Altering the electron transfer mechanism of cytochrome P450 reductase through a single point mutation
Creators:Wohlever, Matthew L.
Advisor:Swenson, Richard P.
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Publisher:The Ohio State University
Series/Report no.:The Ohio State University. Department of Biochemistry Honors Theses; 2008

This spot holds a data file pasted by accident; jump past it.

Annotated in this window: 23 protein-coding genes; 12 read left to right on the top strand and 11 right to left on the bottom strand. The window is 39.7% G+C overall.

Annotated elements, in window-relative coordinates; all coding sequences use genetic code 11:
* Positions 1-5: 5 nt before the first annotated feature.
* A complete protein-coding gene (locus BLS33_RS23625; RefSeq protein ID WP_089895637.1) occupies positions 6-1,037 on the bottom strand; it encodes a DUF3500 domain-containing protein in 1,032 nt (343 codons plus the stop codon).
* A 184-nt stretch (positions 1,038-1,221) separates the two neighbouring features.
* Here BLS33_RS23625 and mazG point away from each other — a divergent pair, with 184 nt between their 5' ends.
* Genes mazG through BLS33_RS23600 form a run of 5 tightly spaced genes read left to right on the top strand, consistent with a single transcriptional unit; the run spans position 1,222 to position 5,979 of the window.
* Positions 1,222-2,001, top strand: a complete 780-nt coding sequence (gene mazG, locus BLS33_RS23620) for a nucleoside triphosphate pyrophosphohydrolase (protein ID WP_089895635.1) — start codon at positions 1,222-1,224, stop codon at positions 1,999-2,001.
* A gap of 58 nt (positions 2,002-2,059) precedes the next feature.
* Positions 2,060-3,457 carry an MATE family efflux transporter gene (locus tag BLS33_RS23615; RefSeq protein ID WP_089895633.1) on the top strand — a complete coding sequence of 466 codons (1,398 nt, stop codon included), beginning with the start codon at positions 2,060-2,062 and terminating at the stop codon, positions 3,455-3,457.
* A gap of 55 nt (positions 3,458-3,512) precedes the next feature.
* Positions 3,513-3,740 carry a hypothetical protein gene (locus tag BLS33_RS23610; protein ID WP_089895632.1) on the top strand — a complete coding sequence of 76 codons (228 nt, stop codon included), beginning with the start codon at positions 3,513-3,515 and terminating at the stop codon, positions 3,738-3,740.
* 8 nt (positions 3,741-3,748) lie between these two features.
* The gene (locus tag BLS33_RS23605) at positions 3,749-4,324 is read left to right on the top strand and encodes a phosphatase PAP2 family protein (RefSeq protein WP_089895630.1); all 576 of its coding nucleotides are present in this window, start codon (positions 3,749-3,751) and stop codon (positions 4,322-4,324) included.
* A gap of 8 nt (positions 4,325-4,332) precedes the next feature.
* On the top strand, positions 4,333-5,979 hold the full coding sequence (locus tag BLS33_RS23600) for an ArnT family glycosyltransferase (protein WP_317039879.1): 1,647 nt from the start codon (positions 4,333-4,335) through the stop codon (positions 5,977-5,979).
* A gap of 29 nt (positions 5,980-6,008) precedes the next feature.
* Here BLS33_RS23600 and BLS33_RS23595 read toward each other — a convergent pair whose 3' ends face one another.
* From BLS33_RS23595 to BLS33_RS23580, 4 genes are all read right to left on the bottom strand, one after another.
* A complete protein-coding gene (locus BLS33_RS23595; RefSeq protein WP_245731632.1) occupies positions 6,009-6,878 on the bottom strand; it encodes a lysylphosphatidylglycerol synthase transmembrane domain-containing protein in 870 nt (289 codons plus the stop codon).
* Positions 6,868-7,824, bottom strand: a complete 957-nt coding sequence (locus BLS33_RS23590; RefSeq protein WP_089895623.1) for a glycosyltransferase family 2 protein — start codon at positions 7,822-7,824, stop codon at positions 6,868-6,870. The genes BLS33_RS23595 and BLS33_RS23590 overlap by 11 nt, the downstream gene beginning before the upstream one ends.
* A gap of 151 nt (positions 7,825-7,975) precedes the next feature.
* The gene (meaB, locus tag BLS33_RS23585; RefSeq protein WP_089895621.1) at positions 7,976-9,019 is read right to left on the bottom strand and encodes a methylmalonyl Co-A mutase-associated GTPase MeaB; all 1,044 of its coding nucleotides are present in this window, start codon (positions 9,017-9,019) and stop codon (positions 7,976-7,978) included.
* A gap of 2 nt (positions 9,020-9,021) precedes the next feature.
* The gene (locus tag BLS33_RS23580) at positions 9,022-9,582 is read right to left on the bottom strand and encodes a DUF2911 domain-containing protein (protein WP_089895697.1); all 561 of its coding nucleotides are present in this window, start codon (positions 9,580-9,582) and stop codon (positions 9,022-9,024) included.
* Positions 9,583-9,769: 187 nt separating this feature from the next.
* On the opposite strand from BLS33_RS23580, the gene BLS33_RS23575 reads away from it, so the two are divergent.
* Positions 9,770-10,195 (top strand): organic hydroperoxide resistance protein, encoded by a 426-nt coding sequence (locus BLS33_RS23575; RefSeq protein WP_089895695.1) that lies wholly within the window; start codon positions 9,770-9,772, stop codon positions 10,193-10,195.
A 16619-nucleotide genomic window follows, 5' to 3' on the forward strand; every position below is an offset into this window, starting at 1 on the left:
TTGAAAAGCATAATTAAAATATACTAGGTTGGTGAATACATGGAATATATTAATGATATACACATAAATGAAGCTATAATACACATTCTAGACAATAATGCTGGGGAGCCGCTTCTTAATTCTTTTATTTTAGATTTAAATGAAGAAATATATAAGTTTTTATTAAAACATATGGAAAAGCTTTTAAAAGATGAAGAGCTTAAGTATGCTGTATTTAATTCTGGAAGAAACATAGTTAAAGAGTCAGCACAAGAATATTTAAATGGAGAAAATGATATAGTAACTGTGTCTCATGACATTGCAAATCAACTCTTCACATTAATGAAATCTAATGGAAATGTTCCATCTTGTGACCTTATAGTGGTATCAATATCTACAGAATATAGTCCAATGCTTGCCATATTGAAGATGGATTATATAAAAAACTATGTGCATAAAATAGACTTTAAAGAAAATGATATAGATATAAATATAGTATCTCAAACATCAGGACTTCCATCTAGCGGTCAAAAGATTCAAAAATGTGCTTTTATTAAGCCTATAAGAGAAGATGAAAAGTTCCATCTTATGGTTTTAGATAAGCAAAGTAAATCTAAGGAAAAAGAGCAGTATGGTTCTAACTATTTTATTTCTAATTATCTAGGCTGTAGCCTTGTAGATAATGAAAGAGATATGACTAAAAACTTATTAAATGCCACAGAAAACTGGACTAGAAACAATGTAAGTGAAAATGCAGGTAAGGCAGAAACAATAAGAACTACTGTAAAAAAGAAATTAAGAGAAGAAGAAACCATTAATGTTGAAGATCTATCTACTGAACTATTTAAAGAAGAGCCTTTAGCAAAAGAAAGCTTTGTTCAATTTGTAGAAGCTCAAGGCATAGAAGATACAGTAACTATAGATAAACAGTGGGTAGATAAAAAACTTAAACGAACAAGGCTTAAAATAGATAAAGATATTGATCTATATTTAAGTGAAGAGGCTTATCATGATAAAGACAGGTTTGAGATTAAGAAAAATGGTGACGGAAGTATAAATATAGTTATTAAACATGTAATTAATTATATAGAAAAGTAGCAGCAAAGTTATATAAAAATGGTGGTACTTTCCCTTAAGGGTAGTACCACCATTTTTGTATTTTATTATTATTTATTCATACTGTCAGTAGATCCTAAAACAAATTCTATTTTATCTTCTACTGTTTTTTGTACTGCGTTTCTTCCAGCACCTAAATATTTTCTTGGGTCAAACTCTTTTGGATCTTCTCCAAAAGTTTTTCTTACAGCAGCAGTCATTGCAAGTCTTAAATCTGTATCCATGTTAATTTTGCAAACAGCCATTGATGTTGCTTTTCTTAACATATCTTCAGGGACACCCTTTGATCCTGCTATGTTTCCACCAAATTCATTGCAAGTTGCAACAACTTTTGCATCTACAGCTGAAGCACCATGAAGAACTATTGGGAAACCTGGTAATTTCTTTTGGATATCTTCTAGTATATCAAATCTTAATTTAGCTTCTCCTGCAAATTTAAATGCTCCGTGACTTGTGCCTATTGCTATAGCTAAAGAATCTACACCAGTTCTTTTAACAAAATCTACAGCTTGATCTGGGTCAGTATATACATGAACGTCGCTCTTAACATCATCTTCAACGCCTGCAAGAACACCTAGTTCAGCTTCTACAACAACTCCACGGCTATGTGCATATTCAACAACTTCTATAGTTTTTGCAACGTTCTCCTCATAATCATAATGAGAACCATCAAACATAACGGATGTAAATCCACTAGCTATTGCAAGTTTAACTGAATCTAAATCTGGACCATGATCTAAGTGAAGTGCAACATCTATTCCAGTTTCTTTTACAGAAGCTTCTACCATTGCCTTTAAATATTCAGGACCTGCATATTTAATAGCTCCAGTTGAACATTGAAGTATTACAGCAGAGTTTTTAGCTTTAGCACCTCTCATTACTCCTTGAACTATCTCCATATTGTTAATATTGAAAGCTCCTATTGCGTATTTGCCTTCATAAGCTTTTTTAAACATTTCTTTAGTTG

Cytochrome P450 reductase (CPR) is an electron transporter enzyme that plays an essential role in xenobiotic transformations, including metabolism of carcinogens, environmental agents, and drugs. CPR, a membrane bound flavoprotein, contains two flavin cofactors--flavin adenine dinucleotide (FAD) and flavin mononucleotide (FMN)--each bound to a separate protein domain. Both flavin cofactors utilize three distinct oxidation states: oxidized (OX), semiquinone (SQ) (one electron reduced), and hydroquinone (HQ) (two electron reduced). The multiple oxidation states of the flavin cofactors allow CPR to catalyze the essential transfer of electrons from the obligate two-electron donor NADPH to the one-electron acceptor heme-iron of cytochrome P450. A comparison of the FMN-binding domains in various related flavoproteins reveals that the FMN binding loops differ in their size, conformations, and primary structure yet each contains a conserved glycine residue. My research project was designed to evaluate the functional significance of this conserved glycine in rat CPR (Gly-141) through its replacement with threonine using site-directed mutagenesis. This replacement was made in both the intact reductase and the isolated FMN-binding domain (FBD). Based on previous research on the flavodoxin, we hypothesized that the larger, beta-branched side chain of threonine would disrupt the hydrogen bond between residue 141’s carbonyl group and the N5H of the reduced flavin, which should destabilize the functionally relevant semiquinone state. Using a standard steady-state turnover activity assay for cytochrome reduction and the physiological reductant NADPH, the G141T mutant was found to exhibit a specific activity that is 30% less than that of the wild type reductase, indicating that the conserved glycine residue helps modulate electron transfer. A distinctive characteristic of CPR is that the thermodynamically stable neutral FMN SQ serves as the primary electron donor to cytochrome P450. This phenomenon is the direct result of the substantial separation of the midpoint potentials for the OX/SQ and SQ/HQ redox couples (-43 mV and -280 mV, respectively). Reductive titrations of the G141T mutant revealed a significantly lower formation of the FMN SQ at thermodynamic equilibrium in both CPR and the FBD. The direct measurement of the midpoint potentials for this mutant indicated values for the OX/SQ and SQ/HQ couples of -250 mV and -218 mV, respectively. Thus, the midpoint potential for the OX/SQ couple has decreased substantially resulting in a significant loss in stability of the SQ state with the HQ state becoming the most stable thermodynamically. When wild-type CPR is mixed with an equimolar concentration of NADPH in a stopped-flow spectrophotometer, the disemiquinoid species is formed. However, when the experiment is repeated with G141T CPR, the FAD OX, FMN HQ species are preferentially formed. This data suggests that G141T CPR utilizes the FMN HQ as the primary electron donor to the cytochrome rather than the FMN SQ, but apparently in a less efficient manner. Thus the conserved glycine residue plays a critical role in stabilizing the reduced forms of the FMN cofactor, and in determining the mechanism of electron transfer in CPR. Advisor: Dr. Richard P. Swenson
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